Tuesday, October 15

Today is Tuesday of WEEK 9, and I've re-arranged the Quiz area in Desire2Learn so the new week is on top. Also, the Internet assignment for this week is now available. This week's topic in the Myth-Folklore class is medieval heroes (Robin Hood and King Arthur), and in Indian Epics you are beginning the Mahahbarata! If you have not turned in your Week 8 Storybook assignment yet, you may still do that for partial credit.

Class Procedures and Reminders:

Storybook Stack. As usual at the beginning of the week, there are still LOTS of Storybook assignments in the stack. If you turned something in by Sunday at 6PM, you should have comments back from me now. If you turned something in later on Sunday or on Monday, it is probably still in the stack. Please check the contents of the stack to to make sure I received your email. 

Grading. With the beginning of Week 9, that means there are a total of seven more weeks of the semester (Weeks 9-10-11-12-13-14-15), which means 210 points of regular assignments available, plus extra credit. You may want to start planning now how you want to finish up the class. For a chart that shows you week by week point totals and other information about the grading system, you can consult this Grading Chart page. Many people take these classes just to get the Gen. Ed. credit, so it's fine with me if you want to finish the class with a grade of "C" when you get 320 points or "B" when you get 360 points (for an "A" you need 410 points). When you have reached the the points required for the grade you want to take, just let me know. As soon as you get the points you need, you are done - you do not need to do any more of the class assignments. 

The following items are for fun and exploration:

Featured Resource: A Field Guide to Procrastinators. As the semester moves on, there is more and more to do, so I thought you might enjoy this humorous field guide to procrastinators. I am an "internet researcher" (no surprise!) and also a snacker, alas!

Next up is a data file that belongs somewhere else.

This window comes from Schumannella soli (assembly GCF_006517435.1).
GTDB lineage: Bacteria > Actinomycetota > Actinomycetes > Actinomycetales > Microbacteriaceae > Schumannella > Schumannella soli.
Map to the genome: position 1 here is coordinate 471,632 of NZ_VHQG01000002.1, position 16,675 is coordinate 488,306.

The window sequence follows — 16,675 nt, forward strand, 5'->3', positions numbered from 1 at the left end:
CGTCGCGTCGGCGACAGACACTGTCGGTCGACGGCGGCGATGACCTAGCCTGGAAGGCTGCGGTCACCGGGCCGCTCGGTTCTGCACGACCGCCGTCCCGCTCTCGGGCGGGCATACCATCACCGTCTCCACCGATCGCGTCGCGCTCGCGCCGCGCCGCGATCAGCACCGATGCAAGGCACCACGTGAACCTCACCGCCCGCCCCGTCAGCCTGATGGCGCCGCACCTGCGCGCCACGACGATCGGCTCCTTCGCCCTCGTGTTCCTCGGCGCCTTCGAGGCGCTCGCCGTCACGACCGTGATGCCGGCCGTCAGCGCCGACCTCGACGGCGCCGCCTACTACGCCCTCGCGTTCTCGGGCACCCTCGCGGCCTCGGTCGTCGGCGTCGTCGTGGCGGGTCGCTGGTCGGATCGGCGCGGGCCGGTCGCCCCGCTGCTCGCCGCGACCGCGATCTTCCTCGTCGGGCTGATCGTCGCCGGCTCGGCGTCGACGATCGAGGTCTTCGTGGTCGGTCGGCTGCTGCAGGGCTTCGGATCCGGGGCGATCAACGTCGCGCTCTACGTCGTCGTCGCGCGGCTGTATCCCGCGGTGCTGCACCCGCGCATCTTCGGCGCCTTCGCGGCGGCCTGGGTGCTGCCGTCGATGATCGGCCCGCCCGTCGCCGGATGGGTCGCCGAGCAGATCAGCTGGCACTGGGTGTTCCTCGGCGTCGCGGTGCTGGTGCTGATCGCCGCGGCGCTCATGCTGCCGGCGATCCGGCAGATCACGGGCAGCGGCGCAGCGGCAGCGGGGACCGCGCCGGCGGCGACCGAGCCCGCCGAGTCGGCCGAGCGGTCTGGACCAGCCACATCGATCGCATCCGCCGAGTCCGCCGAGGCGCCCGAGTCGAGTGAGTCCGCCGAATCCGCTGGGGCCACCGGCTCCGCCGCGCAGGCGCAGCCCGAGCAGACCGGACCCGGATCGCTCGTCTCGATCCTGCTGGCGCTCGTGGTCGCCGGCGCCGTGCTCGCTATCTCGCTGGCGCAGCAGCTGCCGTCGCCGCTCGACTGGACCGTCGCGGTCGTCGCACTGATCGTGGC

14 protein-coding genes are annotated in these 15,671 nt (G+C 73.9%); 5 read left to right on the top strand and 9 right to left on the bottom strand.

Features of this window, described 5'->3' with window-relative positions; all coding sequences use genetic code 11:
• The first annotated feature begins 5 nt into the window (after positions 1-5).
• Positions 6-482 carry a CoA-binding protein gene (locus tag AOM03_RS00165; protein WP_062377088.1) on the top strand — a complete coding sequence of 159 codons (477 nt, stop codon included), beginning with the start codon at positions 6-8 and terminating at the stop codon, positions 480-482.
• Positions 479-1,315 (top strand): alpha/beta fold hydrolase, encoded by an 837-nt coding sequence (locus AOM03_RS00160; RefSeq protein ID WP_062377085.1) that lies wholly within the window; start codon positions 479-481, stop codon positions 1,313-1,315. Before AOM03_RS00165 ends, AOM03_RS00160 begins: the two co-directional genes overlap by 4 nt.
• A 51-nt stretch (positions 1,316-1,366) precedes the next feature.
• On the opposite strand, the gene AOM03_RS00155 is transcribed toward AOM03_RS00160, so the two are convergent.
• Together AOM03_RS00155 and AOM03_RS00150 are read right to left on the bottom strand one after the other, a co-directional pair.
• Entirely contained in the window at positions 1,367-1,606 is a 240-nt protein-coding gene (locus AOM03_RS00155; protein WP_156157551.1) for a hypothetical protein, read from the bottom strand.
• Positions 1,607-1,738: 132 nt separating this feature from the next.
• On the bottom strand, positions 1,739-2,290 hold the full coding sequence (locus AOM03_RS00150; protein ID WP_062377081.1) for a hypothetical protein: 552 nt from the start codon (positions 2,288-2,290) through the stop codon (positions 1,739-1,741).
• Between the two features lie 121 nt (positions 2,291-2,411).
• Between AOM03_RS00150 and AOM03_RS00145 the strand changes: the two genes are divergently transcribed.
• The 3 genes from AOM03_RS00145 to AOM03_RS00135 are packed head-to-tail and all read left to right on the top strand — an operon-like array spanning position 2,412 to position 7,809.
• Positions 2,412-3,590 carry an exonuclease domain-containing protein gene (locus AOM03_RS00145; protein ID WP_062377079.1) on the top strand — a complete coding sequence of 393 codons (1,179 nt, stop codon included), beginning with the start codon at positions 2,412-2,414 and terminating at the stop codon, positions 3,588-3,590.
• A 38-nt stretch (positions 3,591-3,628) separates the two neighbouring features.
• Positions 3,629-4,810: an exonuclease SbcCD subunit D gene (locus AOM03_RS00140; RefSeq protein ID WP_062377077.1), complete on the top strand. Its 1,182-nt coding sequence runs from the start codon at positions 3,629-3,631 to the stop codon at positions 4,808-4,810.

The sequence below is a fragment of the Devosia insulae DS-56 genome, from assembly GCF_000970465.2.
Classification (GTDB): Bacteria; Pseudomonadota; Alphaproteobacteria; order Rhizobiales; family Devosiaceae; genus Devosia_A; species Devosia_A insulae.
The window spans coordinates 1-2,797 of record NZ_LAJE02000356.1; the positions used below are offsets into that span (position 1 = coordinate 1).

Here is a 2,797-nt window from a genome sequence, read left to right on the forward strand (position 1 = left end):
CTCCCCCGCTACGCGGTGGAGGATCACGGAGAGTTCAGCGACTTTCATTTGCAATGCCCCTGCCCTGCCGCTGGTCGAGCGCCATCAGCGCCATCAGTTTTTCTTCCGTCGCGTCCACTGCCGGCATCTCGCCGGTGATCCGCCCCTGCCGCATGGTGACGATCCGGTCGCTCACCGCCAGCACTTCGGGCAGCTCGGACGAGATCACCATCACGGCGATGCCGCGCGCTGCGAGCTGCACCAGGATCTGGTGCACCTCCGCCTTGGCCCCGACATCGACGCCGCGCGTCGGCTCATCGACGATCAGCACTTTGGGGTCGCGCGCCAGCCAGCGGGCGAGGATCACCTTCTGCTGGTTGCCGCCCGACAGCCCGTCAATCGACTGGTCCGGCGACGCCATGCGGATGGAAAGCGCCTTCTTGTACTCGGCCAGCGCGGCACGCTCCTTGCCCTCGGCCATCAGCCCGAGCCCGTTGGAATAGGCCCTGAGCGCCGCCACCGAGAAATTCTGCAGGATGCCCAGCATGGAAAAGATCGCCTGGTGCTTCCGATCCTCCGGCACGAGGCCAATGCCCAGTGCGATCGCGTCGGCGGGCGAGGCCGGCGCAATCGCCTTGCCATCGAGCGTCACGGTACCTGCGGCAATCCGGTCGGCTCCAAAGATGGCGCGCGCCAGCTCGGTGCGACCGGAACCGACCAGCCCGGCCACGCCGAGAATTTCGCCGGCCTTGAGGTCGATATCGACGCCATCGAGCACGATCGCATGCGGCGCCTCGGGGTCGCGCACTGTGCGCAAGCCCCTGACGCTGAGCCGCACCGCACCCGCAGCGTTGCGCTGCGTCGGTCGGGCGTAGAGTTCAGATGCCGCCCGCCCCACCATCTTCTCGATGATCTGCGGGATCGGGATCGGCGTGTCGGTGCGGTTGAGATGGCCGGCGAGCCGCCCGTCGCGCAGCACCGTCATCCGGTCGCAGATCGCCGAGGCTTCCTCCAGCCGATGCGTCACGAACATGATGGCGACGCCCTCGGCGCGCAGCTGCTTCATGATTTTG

Featured Storybook: The Sentencing of Trickster Rabbit. In Ericka's Myth-Folklore Storybook for this semester, the trickster rabbit of the Native American tradition is finally put on trial for his many crimes against the other animals!

FREE Kindle eBook: Ballads of Robin Hood and Other Outlaws edited by Frank Sidgwick. Here is a link to the book at Amazon, and this blog post provides additional information about the contents of the book. The ballads are some of our oldest sources for the legends of Robin Hood!

Words of Wisdom: Today's proverb poster is The fuller the cup, the sooner the spill (a Chinese proverb). Details at the Proverb Lab. This is a very good metaphor for a busy schedule that is full (even too full) of things to do!

Mahabharata Image: Today's Mahabharata image is Surya, God of the Sun, who will become the father of Karna, one of the main characters in the epic, half-brother to the Pandavas.

Tuesday Event on Campus: As part of the Tuesday Noon Concert series, there will be an Opera Preview with directors Bill Ferrara and Jonathan Shames in the Sandy Bell Gallery at noon (details). Find out more about this and other events at the Campus Calendar online.

October 15: Eid-al-Adha. The Muslim festival of Eid-al-Adha is celebrated after the annual Hajj, the pilgrimage to Mecca, and it commemorates the willingness of Ibrahim to offer up his son Isma'il as a sacrifice to God, although God intervened and a sheep was sacrificed instead (a similar story is told about Isaac in the Biblical Book of Genesis). For more about the Eid-al-Adha, see this Wikipedia article and this article at the BBC. The image below is from a Mughal painting that depicts the celebration of the holiday by Emperor Bahadur Shah, the last of the Mughal emperors, in 1843:

Note: You can page back through older blog posts to see any announcements you might have missed.